Was looking at the wonderful The Browser earlier today, and the quote of the day was from William Carlos Williams: “That which is possible is inevitable.” So true, especially when that sentiment is applied to technology. That doesn’t mean all hope is lost and we should just idly allow the creeping — and sometimes leaping — advances of tech to roll over us, but it does speak to the competition among corporations and states that often moves forward agendas for reasons that have nothing to do with common sense or public good. 

It’s dubious we’ll come to some global consensus on inviolate rules governing genetic modifications of life forms or autonomous weapons systems. Of the two, there’s more hope for the latter than the former, considering the costs involved, though neither seems particularly promising. It won’t take a great deal of resources soon enough to rework the genome, with terrorist organizations as well as educational institutions in the game. Eventually, even startups in garages and “lone gunmen” will be able to create and destroy in this manner. This field will be, in time, decentralized.

Killer robots, conversely, aren’t going to be fast, cheap and out of control for the foreseeable future, though that doesn’t mean they won’t be developed. In fact, it’s plausible they will, even if the barrier of entry is much higher. There are currently reasons for America, China, Russia and other players to shy away from these weapons that guide themselves, but all it will take is for one major competitor to blink for everyone to rush into the future. And all sides have to keep gradually moving toward such capacity in the meantime in order to respond rapidly should a competing nation jump across the divide. Ultimately, everyone will probably blink.

“Once this Pandora’s box is opened, it will be hard to close,” advised an open letter from leading AI and robotics experts to the UN, encouraging the intergovernmental body to urgently address the matter of autonomous weapons. That’s certainly accurate, though the box opening seems more likely than a total ban succeeding.

· · ·

From “Sorry, Banning ‘Killer Robots’ Just Isn’t Practical,” a smart Wired piece by Tom Simonite, which speaks to how the nebulous definition of “autonomous weapons” will aid in their development:

LATE SUNDAY, 116 entrepreneurs, including Elon Musk, released a letter to the United Nations warning of the dangerous “Pandora’s Box” presented by weapons that make their own decisions about when to kill. Publications including The Guardian and The Washington Post ran headlines saying Musk and his cosigners had called for a “ban” on “killer robots.”

Those headlines were misleading. The letter doesn’t explicitly call for a ban, although one of the organizers has suggested it does. Rather, it offers technical advice to a UN committee on autonomous weapons formed in December. The group’s warning that autonomous machines “can be weapons of terror” makes sense. But trying to ban them outright is probably a waste of time.

That’s not because it’s impossible to ban weapons technologies. Some 192 nations have signed the Chemical Weapons Convention that bans chemical weapons, for example. An international agreement blocking use of laser weapons intended to cause permanent blindness is holding up nicely.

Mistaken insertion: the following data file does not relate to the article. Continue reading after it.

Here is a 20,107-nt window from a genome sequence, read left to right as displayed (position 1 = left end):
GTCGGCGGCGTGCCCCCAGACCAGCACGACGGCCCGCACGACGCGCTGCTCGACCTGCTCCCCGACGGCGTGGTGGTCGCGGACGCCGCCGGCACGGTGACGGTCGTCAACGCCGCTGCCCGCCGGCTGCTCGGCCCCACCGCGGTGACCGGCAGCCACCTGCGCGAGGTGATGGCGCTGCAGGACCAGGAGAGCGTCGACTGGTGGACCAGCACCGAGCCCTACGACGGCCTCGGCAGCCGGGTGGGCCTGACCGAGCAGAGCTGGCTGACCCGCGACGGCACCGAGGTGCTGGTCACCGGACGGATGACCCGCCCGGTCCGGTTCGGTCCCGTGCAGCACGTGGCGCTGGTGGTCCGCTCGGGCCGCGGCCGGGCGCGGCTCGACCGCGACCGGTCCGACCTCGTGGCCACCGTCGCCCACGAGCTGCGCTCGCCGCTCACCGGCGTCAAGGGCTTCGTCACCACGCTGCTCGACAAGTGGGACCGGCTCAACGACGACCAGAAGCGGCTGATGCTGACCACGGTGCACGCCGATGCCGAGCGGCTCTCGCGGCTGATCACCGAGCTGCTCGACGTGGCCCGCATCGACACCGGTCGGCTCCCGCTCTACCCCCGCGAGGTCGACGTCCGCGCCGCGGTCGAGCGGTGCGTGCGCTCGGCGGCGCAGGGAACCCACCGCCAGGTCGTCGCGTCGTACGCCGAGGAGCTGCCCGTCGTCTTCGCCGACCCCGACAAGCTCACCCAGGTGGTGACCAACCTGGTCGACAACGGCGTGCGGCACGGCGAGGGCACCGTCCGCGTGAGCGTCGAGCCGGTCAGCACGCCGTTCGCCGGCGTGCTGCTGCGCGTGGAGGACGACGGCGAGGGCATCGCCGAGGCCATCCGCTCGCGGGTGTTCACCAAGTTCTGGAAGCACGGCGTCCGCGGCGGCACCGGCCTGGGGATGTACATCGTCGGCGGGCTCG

Weapons systems that make their own decisions are a very different, and much broader, category. The line between weapons controlled by humans and those that fire autonomously is blurry, and many nations—including the US—have begun the process of crossing it. Moreover, technologies such as robotic aircraft and ground vehicles have proved so useful that armed forces may find giving them more independence—including to kill—irresistible.•

Tags:

From the April 24, 1930 Brooklyn Daily Eagle:

From the August 1930 Popular Science:

Gene-editing technologies have some short-term concerning applications and other truly chilling long-term ones, but the creation of “designer babies” or any other human enhancement on that level isn’t part of our immediate future. That isn’t because of a paucity of will to use these miraculous new tools in this direction, but as David Epstein pointed out when he published The Sports Gene is 2013 and Pam Belluck of the New York Times reminded earlier this month, we know far too little about how genes control traits to alter humans in such a profound way. Some believe we’ll never quite understand the process and interactions, though I’m sure we eventually will.

In the meanwhile, we need to discuss CRISPR and its vast implications, especially since such powerful tools will likely find their way into many hands outside traditional laboratories. From Megan Molteni’s smart Wired report about the refreshing diversity found at CRISPRcon:

On Wednesday and Thursday, the University of California, Berkeley welcomed about 300 people—scientists, CEOs, farmers, regulators, conservationists, and interested citizens—to its campus to take a hard look at the wünderenzyme known as Cas9. They discussed their greatest hopes and fears for the technology. There were no posters, no p-values; just a lot of real talk. You can bet it was the first Crispr conference to sandwich a Cargill executive between a septagenarian organic farmer and an environmental justice warrior. But the clashing views were a feature, not a bug. “When you feel yourself tightening up, that’s when you’re about to learn something,” said moderator and Grist reporter, Nathanael Johnson.